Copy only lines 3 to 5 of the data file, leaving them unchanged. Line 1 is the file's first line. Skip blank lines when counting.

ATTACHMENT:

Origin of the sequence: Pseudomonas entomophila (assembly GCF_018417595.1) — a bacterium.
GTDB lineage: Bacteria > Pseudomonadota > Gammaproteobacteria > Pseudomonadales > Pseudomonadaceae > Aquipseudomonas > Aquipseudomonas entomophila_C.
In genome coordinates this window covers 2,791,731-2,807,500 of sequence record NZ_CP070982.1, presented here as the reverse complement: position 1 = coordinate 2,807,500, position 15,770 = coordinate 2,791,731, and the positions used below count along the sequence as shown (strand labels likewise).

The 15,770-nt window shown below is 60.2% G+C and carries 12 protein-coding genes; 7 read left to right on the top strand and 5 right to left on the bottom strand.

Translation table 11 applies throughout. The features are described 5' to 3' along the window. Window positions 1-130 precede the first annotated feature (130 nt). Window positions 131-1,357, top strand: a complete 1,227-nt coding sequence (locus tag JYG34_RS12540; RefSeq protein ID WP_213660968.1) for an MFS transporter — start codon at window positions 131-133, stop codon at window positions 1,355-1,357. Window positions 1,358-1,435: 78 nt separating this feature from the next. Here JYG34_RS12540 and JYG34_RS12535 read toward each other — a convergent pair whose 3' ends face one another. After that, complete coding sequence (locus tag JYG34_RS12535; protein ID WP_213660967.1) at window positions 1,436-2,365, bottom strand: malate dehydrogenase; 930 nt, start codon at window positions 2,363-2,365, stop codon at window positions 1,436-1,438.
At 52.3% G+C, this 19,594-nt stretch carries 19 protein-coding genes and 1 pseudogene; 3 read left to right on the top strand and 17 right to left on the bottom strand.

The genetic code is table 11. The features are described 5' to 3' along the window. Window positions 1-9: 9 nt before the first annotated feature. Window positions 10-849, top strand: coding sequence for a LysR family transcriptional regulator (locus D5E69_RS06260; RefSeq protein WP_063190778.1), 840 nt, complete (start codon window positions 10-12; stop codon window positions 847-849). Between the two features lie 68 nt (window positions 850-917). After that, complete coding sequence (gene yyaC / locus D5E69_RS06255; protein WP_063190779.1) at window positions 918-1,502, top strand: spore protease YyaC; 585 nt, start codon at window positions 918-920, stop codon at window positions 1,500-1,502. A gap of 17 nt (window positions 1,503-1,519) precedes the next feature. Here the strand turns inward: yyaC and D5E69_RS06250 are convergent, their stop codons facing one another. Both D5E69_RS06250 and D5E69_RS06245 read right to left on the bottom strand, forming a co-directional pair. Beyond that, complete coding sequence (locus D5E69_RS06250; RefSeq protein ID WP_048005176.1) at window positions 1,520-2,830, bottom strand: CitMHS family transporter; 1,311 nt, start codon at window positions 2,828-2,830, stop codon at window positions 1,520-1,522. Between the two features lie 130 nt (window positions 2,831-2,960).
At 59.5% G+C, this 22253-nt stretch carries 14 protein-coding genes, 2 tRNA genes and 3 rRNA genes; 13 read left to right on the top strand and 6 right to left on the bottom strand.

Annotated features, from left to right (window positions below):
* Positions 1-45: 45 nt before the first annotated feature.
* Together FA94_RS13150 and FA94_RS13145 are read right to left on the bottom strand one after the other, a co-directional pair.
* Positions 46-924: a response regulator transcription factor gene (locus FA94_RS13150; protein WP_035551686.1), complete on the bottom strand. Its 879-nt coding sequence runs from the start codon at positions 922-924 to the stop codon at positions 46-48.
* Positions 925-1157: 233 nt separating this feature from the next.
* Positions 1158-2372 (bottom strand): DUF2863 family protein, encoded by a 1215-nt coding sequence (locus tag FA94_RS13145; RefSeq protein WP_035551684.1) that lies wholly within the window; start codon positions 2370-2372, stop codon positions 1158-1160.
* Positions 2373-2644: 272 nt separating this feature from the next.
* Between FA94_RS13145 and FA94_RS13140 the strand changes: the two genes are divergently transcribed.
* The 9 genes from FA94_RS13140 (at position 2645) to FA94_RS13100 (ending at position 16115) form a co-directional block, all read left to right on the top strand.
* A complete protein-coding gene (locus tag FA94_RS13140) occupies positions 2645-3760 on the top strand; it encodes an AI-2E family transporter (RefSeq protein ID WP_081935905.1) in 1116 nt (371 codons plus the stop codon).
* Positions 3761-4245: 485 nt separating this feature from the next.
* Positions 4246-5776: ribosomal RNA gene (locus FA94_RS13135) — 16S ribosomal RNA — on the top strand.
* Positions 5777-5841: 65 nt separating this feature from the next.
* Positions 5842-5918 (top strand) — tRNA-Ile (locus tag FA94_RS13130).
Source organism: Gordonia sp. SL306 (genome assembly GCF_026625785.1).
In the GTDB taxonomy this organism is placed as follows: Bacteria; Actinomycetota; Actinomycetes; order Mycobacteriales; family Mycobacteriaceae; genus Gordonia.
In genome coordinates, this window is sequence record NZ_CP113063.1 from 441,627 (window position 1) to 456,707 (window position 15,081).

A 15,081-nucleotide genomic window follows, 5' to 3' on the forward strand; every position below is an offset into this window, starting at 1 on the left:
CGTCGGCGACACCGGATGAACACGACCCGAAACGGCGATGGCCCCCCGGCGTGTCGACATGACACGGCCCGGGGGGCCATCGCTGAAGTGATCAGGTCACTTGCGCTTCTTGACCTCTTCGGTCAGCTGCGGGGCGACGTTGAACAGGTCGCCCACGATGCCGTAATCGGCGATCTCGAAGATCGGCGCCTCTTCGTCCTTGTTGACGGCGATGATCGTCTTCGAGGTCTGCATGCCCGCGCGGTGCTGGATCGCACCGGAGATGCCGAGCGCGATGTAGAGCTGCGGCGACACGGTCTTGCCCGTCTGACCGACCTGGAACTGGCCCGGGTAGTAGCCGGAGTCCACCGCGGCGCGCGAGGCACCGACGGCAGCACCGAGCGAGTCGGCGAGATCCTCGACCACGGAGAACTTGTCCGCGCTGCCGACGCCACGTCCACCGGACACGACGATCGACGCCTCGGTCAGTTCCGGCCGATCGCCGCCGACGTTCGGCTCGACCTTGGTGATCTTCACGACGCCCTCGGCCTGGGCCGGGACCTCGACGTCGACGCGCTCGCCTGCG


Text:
In genome coordinates this window covers 2,791,731-2,807,500 of sequence record NZ_CP070982.1, presented here as the reverse complement: position 1 = coordinate 2,807,500, position 15,770 = coordinate 2,791,731, and the positions used below count along the sequence as shown (strand labels likewise).

The 15,770-nt window shown below is 60.2% G+C and carries 12 protein-coding genes; 7 read left to right on the top strand and 5 right to left on the bottom strand.

Translation table 11 applies throughout. The features are described 5' to 3' along the window. Window positions 1-130 precede the first annotated feature (130 nt). Window positions 131-1,357, top strand: a complete 1,227-nt coding sequence (locus tag JYG34_RS12540; RefSeq protein ID WP_213660968.1) for an MFS transporter — start codon at window positions 131-133, stop codon at window positions 1,355-1,357. Window positions 1,358-1,435: 78 nt separating this feature from the next. Here JYG34_RS12540 and JYG34_RS12535 read toward each other — a convergent pair whose 3' ends face one another. After that, complete coding sequence (locus tag JYG34_RS12535; protein ID WP_213660967.1) at window positions 1,436-2,365, bottom strand: malate dehydrogenase; 930 nt, start codon at window positions 2,363-2,365, stop codon at window positions 1,436-1,438.